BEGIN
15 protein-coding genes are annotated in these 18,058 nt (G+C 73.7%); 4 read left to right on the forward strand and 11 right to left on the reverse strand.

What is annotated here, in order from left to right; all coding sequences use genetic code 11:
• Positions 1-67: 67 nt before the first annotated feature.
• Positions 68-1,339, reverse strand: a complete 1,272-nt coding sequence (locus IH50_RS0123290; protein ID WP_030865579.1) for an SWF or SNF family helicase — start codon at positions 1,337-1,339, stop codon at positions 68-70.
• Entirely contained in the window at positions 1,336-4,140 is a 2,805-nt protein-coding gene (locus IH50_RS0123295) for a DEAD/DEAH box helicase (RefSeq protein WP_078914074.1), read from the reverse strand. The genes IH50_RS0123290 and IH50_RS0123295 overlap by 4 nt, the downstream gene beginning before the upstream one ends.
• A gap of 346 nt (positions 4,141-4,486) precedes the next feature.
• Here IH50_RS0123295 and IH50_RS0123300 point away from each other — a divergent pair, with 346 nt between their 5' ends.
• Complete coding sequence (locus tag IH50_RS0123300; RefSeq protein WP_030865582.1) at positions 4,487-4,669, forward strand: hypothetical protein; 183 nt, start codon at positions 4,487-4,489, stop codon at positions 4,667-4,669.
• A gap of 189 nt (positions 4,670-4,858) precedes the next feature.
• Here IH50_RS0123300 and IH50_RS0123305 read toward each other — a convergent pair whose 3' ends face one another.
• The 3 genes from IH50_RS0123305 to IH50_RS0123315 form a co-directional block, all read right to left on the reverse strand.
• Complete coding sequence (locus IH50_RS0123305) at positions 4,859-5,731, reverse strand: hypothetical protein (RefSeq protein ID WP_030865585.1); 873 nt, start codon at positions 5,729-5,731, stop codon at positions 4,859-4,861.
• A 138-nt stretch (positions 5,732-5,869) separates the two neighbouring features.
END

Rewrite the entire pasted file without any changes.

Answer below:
15 protein-coding genes are annotated in these 18,058 nt (G+C 73.7%); 4 read left to right on the forward strand and 11 right to left on the reverse strand.

What is annotated here, in order from left to right; all coding sequences use genetic code 11:
• Positions 1-67: 67 nt before the first annotated feature.
• Positions 68-1,339, reverse strand: a complete 1,272-nt coding sequence (locus IH50_RS0123290; protein ID WP_030865579.1) for an SWF or SNF family helicase — start codon at positions 1,337-1,339, stop codon at positions 68-70.
• Entirely contained in the window at positions 1,336-4,140 is a 2,805-nt protein-coding gene (locus IH50_RS0123295) for a DEAD/DEAH box helicase (RefSeq protein WP_078914074.1), read from the reverse strand. The genes IH50_RS0123290 and IH50_RS0123295 overlap by 4 nt, the downstream gene beginning before the upstream one ends.
• A gap of 346 nt (positions 4,141-4,486) precedes the next feature.
• Here IH50_RS0123295 and IH50_RS0123300 point away from each other — a divergent pair, with 346 nt between their 5' ends.
• Complete coding sequence (locus tag IH50_RS0123300; RefSeq protein WP_030865582.1) at positions 4,487-4,669, forward strand: hypothetical protein; 183 nt, start codon at positions 4,487-4,489, stop codon at positions 4,667-4,669.
• A gap of 189 nt (positions 4,670-4,858) precedes the next feature.
• Here IH50_RS0123300 and IH50_RS0123305 read toward each other — a convergent pair whose 3' ends face one another.
• The 3 genes from IH50_RS0123305 to IH50_RS0123315 form a co-directional block, all read right to left on the reverse strand.
• Complete coding sequence (locus IH50_RS0123305) at positions 4,859-5,731, reverse strand: hypothetical protein (RefSeq protein ID WP_030865585.1); 873 nt, start codon at positions 5,729-5,731, stop codon at positions 4,859-4,861.
• A 138-nt stretch (positions 5,732-5,869) separates the two neighbouring features.